Space, surrounding galaxies, is drawn toward them by the galaxies’ gravity, to replace space captured by their SMBH. This spatial movement adds to the gravity-based optical lens effect. Again, as space moves in response to its gravitational attraction to mass and to replace space captured by BH, this movement enables observations that are currently attributed to dark matter, but are simply explained by spatial movement. While SMBH at the centers of galaxies capture space to leave a reduced spatial presence near the galactic center, the galaxies themselves present the major gravitational attraction in their vicinities, and draw space into themselves directly. This spatial movement significantly augments gravitational lenses to cause the observed increased light-bending, which is currently attributed to dark matter. Smaller objects, like our sun, gravitationally bend space, but lack the gravity to capture space into themselves (space is quite rigid over planetary distances but can move more flexibly over galactic distances). Thus, as a photon enters the space “above” a galaxy, moving parallel to the galactic plane, its path bends from space curved by galactic gravity, and even more from space moving toward the galaxy during its ~10+5 year trip across the galaxy.

3. Galactic Filaments

Early galactic filaments initially formed as BB inflation bubbles (released from detonated UMBH) moved surviving stellar mass black holes (stBH) and plasma mass into intersection lines between them, and currently spatial movement toward these filaments maintains them. The BB released previously captured space as inflation by detonating of billions of UMBH. This inflation appeared as local inflation bubbles with surviving stBH initially occupying the margins between them, then forming filaments as they moved to more stable positions along multi-bubble intersection points. Gravity from the early appearance of supper massive black holes (SMBH) and latter their associated galactic masses encouraged continuance of these associations before the universe expanded to a point that galaxies would have little influence on their neighbors’ movements. The galactic filaments that we see today (Figure 1) are the end result of early galactic associations and continued spatial movements toward the filaments to maintain and sharpen them. (Inter galactic gravity seems too weak and undirected to hold galaxies in organized filaments.) However, spatial movement from empty regions toward filaments would keep them sharp and distinctive. This movement occurs because space is being swallowed up by the SMBH at the center of each galaxy within the filament and, to a lesser extent, by stellar mass BH (stBH) scattered throughout the galaxies. This process reduces spatial presence in the vicinity of filaments; and, to the extent that expansion pressure is an intrinsic property of space, this reduced spatial presence slows spatial expansion within the filaments, and further slows expansion within the galaxies themselves.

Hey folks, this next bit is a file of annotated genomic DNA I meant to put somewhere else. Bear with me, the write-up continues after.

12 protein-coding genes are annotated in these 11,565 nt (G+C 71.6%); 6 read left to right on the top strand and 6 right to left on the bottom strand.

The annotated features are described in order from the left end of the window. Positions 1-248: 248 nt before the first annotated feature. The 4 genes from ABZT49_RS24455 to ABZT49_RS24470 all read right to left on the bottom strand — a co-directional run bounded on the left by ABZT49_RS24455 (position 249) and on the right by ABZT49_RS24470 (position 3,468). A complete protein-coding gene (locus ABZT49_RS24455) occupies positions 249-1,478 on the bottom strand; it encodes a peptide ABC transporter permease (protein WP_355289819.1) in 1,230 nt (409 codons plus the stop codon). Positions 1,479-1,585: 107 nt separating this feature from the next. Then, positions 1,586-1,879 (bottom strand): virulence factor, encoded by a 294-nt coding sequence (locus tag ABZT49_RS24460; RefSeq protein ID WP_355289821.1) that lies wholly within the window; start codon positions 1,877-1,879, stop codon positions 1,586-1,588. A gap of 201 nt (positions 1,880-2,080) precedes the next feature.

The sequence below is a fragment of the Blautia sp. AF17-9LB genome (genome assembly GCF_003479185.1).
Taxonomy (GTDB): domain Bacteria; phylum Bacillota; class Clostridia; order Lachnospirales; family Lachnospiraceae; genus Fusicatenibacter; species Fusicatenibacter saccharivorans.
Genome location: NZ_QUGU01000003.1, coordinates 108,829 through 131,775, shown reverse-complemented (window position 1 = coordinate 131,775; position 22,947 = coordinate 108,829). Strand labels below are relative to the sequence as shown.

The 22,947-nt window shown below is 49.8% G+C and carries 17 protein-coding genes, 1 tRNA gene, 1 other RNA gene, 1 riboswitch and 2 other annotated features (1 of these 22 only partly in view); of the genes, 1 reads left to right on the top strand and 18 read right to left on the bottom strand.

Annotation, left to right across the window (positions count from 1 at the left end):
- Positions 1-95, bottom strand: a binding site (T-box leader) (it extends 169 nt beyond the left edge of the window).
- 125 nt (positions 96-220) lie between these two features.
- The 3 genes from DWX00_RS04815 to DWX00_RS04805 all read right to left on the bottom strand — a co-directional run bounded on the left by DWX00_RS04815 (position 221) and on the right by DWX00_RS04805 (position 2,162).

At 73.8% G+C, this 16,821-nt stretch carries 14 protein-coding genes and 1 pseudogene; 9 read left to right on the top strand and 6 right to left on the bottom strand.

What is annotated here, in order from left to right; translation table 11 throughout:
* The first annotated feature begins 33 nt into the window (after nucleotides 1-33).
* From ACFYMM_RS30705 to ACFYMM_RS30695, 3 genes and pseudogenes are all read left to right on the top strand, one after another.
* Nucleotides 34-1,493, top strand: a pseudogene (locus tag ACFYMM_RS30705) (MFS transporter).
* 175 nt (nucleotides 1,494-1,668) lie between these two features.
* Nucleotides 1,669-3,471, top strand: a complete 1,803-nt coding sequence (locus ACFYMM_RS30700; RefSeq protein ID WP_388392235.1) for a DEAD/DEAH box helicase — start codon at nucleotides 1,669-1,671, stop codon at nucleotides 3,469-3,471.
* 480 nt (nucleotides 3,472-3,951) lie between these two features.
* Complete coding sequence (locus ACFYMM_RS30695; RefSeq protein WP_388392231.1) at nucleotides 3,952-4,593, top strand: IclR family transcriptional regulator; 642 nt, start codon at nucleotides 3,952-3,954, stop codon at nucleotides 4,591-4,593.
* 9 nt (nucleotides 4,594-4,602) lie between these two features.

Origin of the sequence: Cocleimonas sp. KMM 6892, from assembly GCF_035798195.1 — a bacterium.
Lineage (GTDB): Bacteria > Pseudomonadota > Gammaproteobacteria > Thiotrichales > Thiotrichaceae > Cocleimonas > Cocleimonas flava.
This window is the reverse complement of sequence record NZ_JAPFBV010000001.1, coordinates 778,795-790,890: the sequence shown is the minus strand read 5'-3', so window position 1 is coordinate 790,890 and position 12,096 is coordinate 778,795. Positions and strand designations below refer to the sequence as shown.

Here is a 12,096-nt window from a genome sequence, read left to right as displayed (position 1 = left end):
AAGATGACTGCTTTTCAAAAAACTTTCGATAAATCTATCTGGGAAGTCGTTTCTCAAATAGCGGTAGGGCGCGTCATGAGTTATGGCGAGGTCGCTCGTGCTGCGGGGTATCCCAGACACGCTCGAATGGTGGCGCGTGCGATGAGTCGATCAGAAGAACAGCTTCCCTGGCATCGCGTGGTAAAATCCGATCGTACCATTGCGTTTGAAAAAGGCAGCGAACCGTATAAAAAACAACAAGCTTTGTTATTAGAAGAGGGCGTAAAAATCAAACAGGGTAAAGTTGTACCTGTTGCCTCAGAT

Figure 1. Galactic Filaments; Optical/UV: NASA/STScI; Radio: NSF/VLA/CfA/D.Evans et al., STFC/JBO

Space seems to have the properties of a stiff gaseous lattice: It expands to fill voids that appear near black holes, at the same time that it strains to maintain a consistent 3-D lattice over inter galactic distances. Thus, as space moves to compensate for the space lost into BH, it pushes broad swaths of space toward galactic filaments, and maintains their sharp structure.

4. Galactic and Universal Collapse

Hypothetically, galactic spatial rotation, carried forward in time, may begin events that culminate in both galactic and ultimately universal collapse. As the universe expands, ties between a universal space and rotating galactic space weaken faster than galaxies expand. (Spatial framework weakens as universal volume expands; whereas, galactic expansion is slowed due to reduced spatial presence within the galaxies from spatial acquisition by their central SMBH.) These weakening ties allow local, rotating, galactic space to turn faster and move closer to galactic rotational speeds. As rotating space moves faster, local galactic stellar rotation speeds are effectively reduced with regard to their galactic orbits – thought they do not change speed to an observer. Loss of internal galactic orbital speed thus begins the process of galactic collapse. As galaxies collapse, their orbiting mass falls into their central SMBH, which then becomes an UMBH, as they acquire the mass of their associated galaxies. In addition to galactic mass, UMBH also acquire the added relativistic mass of all objects falling through their intense gravity, which adds significantl relativistic mass to their initial “rest” mass. Thus the gravitational attractions of newly formed UMBH significantly exceed the combined attraction of their former SMBH and their associated galaxies. This significant increase of gravitational attraction as galaxies become UMBH, may be enough to reverse universal expansion and begin its “Big Crunch” collapse. The above scenario is one answer to the question of how galactic and universal collapse might occur. And the new relativistic mass, which was created during galactic collapse, makes the succeeding universe larger than its predecessor (regardless of how the big bang occurred).

5. Conclusion

Our inability to find either dark matter or dark energy suggests that a massless dark matter description may obvitate both by eliminating the requirement for dark energy to counteract dark matter’s gravity. Thus neither dark matter nor dark energy may be necessary to describe both flat speed stellar orbits and accelerating universal expansion.

List of Abbreviations

AMBH: Astoundingly Massive Black Holes

BB: Big Bang

BH: Black Hole(s)

sm: Solar Mass

SMBH: Supper Massive Black Hole(s)

stBH: Stellar Mass Black Hole(s)

UMBH: Ultra Massive Black Hole(s).

References

[1]  Bennett J. O., Donahue M. O., Schneider N., The Essential Cosmic Perspective; as viewed by searching: dark matter Arizona.